Mounds of shells spelling out "Jack" in big capitals letters now look out over the rocks where, two years ago today, 5-year-old Jack Dixon was swept to sea.
The sun was shining and Jack was playing with family members at Shelley Beach on the northern side of Mauao when a freak wave came and swept him off the rocks. His two cousins were also caught by the wave but managed to scramble to safety.
A rescue effort was quickly mounted and scores of volunteers spent two weeks combing the mountain, rocks and ocean, to no avail.
The pain of the little boy's disappearance was felt far and wide, with members of the community holding candlelight vigils, releasing balloons and leaving tributes at Mauao's base track near where he was swept to sea.
Today, bits of string and shells are all that is left of those tributes, but Jack's memory has not faded.
A new tribute has sprung up ahead of the second anniversary of his death in the form of mounds of shells spelling out his name.
Kent Jarman, a stalwart of Mount Maunganui Lifeguard Service, was involved in the search right from the start.
He carries a sense of frustration that Jack was never found.
"The club worked incredibly hard on the water for effectively 14 days to try and find the wee little fellow, to no avail.
"Personally, I have a sense of frustration, of unfinished business, that we couldn't return him to his family."
Mr Jarman said passing Shelley Beach always brought the boy's memory to mind.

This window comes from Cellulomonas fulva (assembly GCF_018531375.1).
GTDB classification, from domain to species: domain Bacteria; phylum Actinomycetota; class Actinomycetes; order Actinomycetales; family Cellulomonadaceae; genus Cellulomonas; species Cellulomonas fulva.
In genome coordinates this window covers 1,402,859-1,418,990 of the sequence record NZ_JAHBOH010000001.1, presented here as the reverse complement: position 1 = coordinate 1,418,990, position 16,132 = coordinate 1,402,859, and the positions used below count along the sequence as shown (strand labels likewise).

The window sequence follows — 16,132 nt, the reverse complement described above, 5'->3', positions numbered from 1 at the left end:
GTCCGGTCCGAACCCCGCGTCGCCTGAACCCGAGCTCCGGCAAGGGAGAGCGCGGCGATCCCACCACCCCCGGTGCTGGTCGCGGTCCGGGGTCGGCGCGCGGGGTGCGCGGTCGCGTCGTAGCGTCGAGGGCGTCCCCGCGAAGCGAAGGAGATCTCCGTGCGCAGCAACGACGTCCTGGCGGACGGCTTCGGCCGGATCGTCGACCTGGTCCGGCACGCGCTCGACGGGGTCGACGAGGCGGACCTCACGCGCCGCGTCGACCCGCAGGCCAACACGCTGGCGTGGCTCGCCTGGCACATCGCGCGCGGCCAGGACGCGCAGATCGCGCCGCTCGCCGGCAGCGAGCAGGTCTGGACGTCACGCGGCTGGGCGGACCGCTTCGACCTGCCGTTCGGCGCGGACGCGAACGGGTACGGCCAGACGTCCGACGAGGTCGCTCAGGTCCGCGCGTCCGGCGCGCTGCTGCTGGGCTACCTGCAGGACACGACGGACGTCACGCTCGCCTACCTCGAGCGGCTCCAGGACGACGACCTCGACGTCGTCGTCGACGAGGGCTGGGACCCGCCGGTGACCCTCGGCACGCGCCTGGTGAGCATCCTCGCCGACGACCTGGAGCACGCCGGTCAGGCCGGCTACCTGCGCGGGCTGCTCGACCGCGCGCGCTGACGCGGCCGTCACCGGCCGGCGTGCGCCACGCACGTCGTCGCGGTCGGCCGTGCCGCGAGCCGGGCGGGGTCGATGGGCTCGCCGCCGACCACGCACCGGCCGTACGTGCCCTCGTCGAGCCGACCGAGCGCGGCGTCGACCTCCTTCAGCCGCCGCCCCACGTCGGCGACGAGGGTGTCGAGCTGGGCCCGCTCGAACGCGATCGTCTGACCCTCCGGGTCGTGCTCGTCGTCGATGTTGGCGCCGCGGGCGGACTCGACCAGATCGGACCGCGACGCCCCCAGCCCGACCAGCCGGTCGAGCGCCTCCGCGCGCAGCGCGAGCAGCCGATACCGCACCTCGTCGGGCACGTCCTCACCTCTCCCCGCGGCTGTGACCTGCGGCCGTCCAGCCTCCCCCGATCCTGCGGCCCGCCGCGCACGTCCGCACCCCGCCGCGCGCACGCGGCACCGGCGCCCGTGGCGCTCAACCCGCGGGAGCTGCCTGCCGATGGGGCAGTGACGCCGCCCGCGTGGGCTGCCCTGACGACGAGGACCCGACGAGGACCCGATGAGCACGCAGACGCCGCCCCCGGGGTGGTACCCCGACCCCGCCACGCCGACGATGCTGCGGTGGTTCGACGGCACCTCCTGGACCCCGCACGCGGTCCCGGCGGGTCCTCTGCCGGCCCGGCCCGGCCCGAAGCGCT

"These things stay with you. We dwell on the good things that have happened, but we lock away those sorts of things and revisit them now and again.
"You always ask yourself, what else? Could you have done anything better? I think that's just a natural human response to anything like that.
"We left no stone unturned trying to find him."
Mr Jarman said he and other searchers were impressed and humbled by the depth of community involvement in the response.
"It was quite humbling to see. We live in a pretty neat society, unfortunately we don't always see it, but times like that bring out the best in people.
"The average Kiwi is a pretty good person."
Inspector Karl Wright-St Clair, who headed the police search for Jack, said the boy's disappearance was "one of those experiences you never want to go through again".
He said Jack's death was something he would always remember at this time of year.
"I still feel for the family, it must still be very raw for them two years down the track.
"I was just thinking about Jack the other day on the way to work. One of my most vivid memories of that whole thing was when I was being interviewed by the media the first time, one of the reporters had tears streaming down her face.
"It just goes to show that people like that who are fairly hardened to their work, it certainly affected a whole lot of people in the community."
Mr Wright-St Clair said police officers involved in the search for Jack talked to each other about it at this time of year.
He said it was hard knowing Jack's body was never returned to his family.
"I just hope it never happens again."